So another EU summit ends inconclusively, with the poor old can again booted down the road.
While inconclusive in terms of its outcomes, there was a clear sense that the ground has shifted, away from the coordinated austerity-for-all pushed by Germany for the last two years, towards a more balanced approach.
Perhaps we should recall and amend the words of Churchill, substituting European for American and noting that Europeans will do the right thing only when all other alternatives are exhausted.
Eurobonds, where a central or pooled treasury issues bonds and then doles out the cash to members of the pool, are at least back on the table, there is a recognition that growth needs to be at least as much a focus as fiscal discipline and there is an acceptance that bank recapitalisation costs cannot fall only on the taxpayer.
However there is still a massive problem. Europe is mired in recession. Recent PMI indices are all pointing to a deep slowdown. Spanish banks are treading the same dreary path as did Irish banks, with each deep look at the depth of the damage caused by its property boom revealing deeper and deeper holes, and the state adopting sequentially more and more drastic action to stem these holes. At least so far they have avoided a Nama or bank guarantee fiasco.
Meanwhile, Greece continues to fester and the dreadfully dangerous precedent of an exit from the monetary union inches closer.
There can be no doubt looking at the economic history of the last decade that the biggest winner from the adoption of the euro was and is Germany. It has achieved massive relative competitive advantages over the other nations, mainly it must be admitted, by the less than optimal actions of these countries, but also by reducing the labour share of the German cake. From close to 70% in the 2000 period, employees’ compensation as a percentage of GDP is now closer to 60%, and German net exports to the eurozone rose nearly fourfold in the 10 years to 2006. A very crude characterisation of the euro might be that the core lent money to the periphery that bought core goods and now the bills have come due. The reality is that the core and the periphery (which now seems to be everybody bar Germany and Finland…) are locked in a symbiosis.
Coordinated austerity is not going to allow the peripheral nations to grow and in not growing they will not consume core goods nor repay core credits advanced to stem the losses from the credit bubbles.
The sad reality for Europe is that we have a weak German leader in a strong German economy who for too long was propped up by an even weaker French leader in a weakened France. The European experiment, of which the euro is the latest embellishment, is predicated on France and Germany being strong and democratic and working together to keep each other in check and at peace.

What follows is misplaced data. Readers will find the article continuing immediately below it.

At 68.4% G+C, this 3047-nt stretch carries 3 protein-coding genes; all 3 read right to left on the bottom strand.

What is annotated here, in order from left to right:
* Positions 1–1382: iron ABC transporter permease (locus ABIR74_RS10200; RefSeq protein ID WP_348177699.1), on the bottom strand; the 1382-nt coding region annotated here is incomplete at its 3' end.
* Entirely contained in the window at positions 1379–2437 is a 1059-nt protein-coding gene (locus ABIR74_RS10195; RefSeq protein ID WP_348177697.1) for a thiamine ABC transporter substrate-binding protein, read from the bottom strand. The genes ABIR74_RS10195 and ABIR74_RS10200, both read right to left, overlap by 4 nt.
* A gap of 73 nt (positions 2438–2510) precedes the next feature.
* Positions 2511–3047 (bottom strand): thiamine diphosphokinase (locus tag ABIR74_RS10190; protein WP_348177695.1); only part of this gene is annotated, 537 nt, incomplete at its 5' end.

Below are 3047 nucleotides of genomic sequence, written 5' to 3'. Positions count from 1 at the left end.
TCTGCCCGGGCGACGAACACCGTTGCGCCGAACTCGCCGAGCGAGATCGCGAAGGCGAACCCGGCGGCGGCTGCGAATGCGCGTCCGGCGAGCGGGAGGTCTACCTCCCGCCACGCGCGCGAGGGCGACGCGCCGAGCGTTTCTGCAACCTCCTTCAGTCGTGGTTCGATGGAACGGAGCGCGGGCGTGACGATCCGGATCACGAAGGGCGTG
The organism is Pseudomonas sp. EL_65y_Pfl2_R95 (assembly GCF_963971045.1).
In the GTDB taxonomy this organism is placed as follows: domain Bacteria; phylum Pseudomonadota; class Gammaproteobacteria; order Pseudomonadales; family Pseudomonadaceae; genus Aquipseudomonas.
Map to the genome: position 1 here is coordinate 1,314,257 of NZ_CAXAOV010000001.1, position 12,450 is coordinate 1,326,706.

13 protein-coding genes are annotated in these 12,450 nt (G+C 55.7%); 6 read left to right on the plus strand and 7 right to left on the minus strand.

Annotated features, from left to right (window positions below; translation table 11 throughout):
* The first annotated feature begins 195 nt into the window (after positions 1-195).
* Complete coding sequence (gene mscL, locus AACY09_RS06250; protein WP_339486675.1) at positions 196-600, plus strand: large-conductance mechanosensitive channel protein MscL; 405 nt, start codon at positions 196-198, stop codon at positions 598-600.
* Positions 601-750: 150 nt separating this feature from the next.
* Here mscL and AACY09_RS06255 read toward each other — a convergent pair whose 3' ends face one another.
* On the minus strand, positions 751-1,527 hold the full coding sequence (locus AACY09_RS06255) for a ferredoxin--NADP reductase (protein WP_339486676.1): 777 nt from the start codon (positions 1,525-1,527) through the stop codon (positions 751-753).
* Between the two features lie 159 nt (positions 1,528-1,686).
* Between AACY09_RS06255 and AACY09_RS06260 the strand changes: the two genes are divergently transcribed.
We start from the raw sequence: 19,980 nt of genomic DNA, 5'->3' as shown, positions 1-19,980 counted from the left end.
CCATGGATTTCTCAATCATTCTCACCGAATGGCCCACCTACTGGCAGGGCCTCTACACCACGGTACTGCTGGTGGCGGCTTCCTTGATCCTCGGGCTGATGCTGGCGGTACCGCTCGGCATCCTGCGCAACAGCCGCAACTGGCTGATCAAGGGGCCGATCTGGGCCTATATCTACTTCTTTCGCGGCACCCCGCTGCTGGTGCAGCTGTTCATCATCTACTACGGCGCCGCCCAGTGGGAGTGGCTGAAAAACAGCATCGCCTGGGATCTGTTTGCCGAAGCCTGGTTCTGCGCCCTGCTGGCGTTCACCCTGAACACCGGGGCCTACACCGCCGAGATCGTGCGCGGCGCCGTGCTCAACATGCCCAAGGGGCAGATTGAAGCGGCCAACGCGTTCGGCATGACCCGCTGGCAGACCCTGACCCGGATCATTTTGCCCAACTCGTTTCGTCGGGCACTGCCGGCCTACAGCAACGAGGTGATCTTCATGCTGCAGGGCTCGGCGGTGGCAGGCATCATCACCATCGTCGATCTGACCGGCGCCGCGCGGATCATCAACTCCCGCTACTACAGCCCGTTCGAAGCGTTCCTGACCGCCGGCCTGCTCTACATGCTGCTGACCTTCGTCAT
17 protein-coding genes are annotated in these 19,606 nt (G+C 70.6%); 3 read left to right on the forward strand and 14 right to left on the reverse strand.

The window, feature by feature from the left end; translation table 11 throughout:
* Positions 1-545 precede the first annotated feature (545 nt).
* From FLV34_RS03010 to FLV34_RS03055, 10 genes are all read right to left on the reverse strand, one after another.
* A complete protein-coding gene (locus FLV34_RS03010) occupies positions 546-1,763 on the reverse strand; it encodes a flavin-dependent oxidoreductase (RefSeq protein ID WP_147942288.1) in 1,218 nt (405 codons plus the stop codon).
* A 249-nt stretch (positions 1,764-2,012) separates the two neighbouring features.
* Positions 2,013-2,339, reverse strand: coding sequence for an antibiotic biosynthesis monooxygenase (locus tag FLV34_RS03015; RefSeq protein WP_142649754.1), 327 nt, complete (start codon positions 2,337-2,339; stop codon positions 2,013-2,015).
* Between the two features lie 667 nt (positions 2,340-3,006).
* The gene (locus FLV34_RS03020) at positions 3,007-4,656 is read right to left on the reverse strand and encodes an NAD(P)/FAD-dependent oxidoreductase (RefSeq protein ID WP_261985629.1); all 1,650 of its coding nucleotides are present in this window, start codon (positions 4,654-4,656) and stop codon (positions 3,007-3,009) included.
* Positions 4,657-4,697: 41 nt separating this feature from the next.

In that it has succeeded, but the reality now is that to get Europe out of the mess Germany is the only feasible paymaster. It will have to pay, in one or more of four ways. First, there is a debate on an arcane interbank settlement system called Target 2. In essence there is nothing to be worried about absent a break in the euro, but were that to happen then Germany would be left with a large hole in the bundesbank. While that might appear problematic it can equally be argued the net cost would be minor.
But that would in any case be unthinkable to the money hawks in the German economic apparatus.
A break of the euro would entail the return to the Deutsche Mark, which would result in a massive appreciation, resulting in lower German exports and lower German economic growth. While Germany has shown it can survive and even thrive with a hard currency, the dislocation would be large.
Again, a break in the euro would also result in massive losses to German financial institutions, running potentially into hundreds of billions of euro, which would have to be recapitalised by the German taxpayer.
The alternative to these is some form of Eurobond resulting in a rise in German borrowing costs, or a fiscal union including transfers from Germany and eventually France. The latter in particular would insist on tax harmonization in some guise as a condition of entry.
Thus, we face more weeks of high political economy drama. Germany, and to a lesser extent, France need to accept that the costs of saving the eurozone are going to be high, and weigh these against the incalculable disruption and losses of it collapsing.
A Greek exit would in my view cause irreparable damage, as it would show that the eurozone is not a monetary union.
For Ireland the question will arise sooner than later: what are we willing to give up to remain in the enhanced European system?
* Brian Lucey is professor of finance at Trinity College
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